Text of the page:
Floating the barrel is relatively easy. I devoted a short chapter in my book on the Browning BPCR rifles that discusses using various spacers between the forearm hanger and the forearm. In some situations removing wood on the inside of the forearm may also be necessary. The forearm inletting on rifles with automatic ejector systems is a little different than rifles with only extractors, but the techniques to float the barrels will be the same. Another technique covers using the front forearm mounting screw as a user adjustable pressure point. I also recommend removing wood from the rear end of the forearm where it contacts the front of the receiver. Remove just enough to eliminate contact. Anything more and it will be obvious. Seal the exposed wood with sealer or stock finish such as Birchwood Casey Tru-Oil or something similar.
Concerning “glass-bedding” the forearm, I don’t believe there are any benefits gained from bedding the forearm or anything else on the rifles. I purchased one rifle that was reported to be in like new condition only to find that the owner had intentionally misrepresented the condition and completely glass-bedded the forearm including the metal hanger to the barrel. The guy may have failed to use a release agent or intentionally bedded it all together. I doubt that even this extreme form of bedding significantly increased accuracy. By heating the barrel and using other techniques I was able to eventually separate the parts without damaging the barrel and forearm hanger, but had to replace the forearm.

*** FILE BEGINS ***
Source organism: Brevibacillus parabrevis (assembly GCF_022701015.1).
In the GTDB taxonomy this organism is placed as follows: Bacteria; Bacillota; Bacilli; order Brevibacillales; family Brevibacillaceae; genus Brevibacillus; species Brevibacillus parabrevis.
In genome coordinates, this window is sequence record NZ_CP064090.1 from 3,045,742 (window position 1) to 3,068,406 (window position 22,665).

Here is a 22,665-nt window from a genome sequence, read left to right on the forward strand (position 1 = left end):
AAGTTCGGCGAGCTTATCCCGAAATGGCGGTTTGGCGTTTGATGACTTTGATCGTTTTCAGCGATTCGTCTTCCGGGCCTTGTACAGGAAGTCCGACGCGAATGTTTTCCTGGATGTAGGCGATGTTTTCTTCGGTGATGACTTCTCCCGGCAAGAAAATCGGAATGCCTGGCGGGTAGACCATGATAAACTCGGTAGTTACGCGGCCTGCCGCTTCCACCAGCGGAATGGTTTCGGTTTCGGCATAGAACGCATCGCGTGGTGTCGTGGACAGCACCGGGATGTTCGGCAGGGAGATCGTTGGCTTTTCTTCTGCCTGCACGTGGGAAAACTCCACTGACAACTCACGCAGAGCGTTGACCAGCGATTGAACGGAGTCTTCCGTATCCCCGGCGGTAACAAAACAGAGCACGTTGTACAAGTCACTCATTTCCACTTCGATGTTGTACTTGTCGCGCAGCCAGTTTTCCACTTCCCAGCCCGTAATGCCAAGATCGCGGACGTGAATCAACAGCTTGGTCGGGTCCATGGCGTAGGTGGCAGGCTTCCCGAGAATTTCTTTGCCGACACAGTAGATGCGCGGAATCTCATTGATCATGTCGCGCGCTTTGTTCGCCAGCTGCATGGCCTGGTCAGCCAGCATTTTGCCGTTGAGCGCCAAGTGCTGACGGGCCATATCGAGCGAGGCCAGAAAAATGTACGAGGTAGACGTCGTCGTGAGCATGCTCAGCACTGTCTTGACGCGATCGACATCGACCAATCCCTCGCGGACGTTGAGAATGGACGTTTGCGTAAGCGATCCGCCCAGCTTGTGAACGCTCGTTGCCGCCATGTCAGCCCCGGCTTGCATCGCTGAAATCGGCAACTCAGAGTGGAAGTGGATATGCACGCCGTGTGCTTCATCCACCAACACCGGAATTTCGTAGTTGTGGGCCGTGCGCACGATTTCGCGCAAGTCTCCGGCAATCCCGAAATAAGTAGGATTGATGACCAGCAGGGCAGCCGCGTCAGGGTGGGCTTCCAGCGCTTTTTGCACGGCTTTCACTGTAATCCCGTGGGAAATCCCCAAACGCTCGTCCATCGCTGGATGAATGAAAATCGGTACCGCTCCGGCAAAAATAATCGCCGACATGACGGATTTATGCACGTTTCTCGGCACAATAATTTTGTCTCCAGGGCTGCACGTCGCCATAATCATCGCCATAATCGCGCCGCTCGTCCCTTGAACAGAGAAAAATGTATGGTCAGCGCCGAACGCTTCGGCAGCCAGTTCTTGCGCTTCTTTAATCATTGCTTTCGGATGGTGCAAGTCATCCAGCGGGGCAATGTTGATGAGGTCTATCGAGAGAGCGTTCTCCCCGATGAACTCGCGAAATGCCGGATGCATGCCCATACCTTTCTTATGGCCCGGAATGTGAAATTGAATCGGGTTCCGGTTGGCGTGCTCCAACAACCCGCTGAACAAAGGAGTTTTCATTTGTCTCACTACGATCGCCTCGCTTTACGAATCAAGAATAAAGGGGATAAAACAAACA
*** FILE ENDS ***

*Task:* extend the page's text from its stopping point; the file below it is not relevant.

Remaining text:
Assuming the rifle is not used for hunting or recreational shooting, the final modification is to reduce the trigger pull and eliminate trigger creep. Due to the design of the action and trigger group an after-market set trigger is not available for the rifles resulting in the use of other techniques to reduce the pull weight. But keep in mind that to do so will compromise safety to some extent. I discuss several techniques in my book, but only recommend two methods, install a lighter trigger spring and have a knowledgeable gunsmith work on the trigger sear. I strongly suggest that you do not attempt to work on the trigger sear. Leave it to a gunsmith that knows what he’s doing. No doubt there are several gunsmiths around the country that have the experience to work on the Browning or modern Winchester 1885 triggers. One that comes to mind above all others is Lee Shaver. He can be reached at 417-682-3330.